> for static data that never changes. But GUIs can be modernized. This is why
> we're here. The HUD in Unity, for instance, is available as a CLI
> application as well, proving that there's no conflicts between GUI and CLI
> in that regard.
>> If the files are stored in a real filesystem,   there will be problems
>> with keeping the metadata in sync with the actual files.
> No, they're different things. You have your set of metadata on your
> computer. Let's say I am the object. Your metadata is correct as long as it
> reflects your opinions about me. How accurate those opinions _really_ are,
> is a completely different thing. The goal is for you to express yourself to
> your computer. That's also why it's important that the metadata isn't simply
> a tag editor. It needs to react to your actions and learn from what you do –
> like Ubuntu does. :)

That's true :    actually there is no tags system currently available
in Ubuntu .     So discussing about tags is just an assumption about a
future feature that might exist or not.


When mentioning sync problem I was having in mind situations like :
-  on an external disk  there is a collection of photos . Everything
is tagged and searching works nicely  .

- if  i rename a directory  from command line ,    I expect that the
semantic desktop would loose track of that particular directory .

- assuming that the tags is stored on the computer ,  all the tags
will be unavailable when attaching the external disk to another pc  (a
laptop that is running the same Ubuntu version) .

- it is also very useful to preserve the tags

This is why the metadata belongs to the filesystem  when talking about
external devices .
Perhaps external drives could carry a subset of the metadata ,  that
get synchronized when the device is attached to a computer.

Also,  it is seems useful  to save the metadata when doing backups  :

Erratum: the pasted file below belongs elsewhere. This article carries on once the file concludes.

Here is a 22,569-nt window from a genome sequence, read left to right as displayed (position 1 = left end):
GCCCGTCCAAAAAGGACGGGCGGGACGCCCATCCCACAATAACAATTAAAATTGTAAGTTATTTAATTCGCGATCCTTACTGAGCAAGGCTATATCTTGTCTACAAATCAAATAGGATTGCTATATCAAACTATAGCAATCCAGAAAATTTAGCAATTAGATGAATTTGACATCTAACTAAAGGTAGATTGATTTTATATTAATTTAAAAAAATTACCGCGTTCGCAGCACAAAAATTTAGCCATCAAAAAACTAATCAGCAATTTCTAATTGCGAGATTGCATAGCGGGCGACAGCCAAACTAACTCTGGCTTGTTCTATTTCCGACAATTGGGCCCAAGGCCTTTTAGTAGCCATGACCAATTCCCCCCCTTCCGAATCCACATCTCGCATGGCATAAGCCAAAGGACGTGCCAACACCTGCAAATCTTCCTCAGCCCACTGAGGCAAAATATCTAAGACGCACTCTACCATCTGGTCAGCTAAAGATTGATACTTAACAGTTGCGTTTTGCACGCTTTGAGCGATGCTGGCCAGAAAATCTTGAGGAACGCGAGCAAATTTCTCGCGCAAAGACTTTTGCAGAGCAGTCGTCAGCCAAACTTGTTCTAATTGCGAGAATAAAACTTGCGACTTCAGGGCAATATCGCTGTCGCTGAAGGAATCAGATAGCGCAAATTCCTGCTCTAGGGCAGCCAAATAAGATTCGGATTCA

when the user upgrades the computer it will be nice to be able to
restore the metadata on the new machine together with the files.

>> So I would take this idea much more seriously if i had heard you guys
>> speaking of designing a new modern filesystem that adds support for
>> file metadata , file tagging , and advanced search capabilities .
>> So it would be a backwards-compatible filesystem usable from any
>> already existing application ,   but adding some new ground-breaking
>> features  .
> There's no need for new file systems at all. And Zeitgeist isn't a secret.
> Neither is NEPOMUK, which is a related, but different technology. It's very
> exciting stuff.
> And we have already begun to see ground-breaking features, such as the Dash
> and the HUD. Obviously; the best is yet to come. Just consider what will
> happen when we're finally able to ditch IPv4 and people are able to connect
> their computers to others and share data freely. If you're famiar with
> Last.fm's Scrobbler system, consider a digital life scrobbler that you can
> share directly with your friends without giant data providers as
> intermediaries. Then your friends computer can learn from your computer how
> you think, and then use that to optimize communications between you and your
> friends.
> Suffice it to say, I'm all about the weird stuff :)

Ok !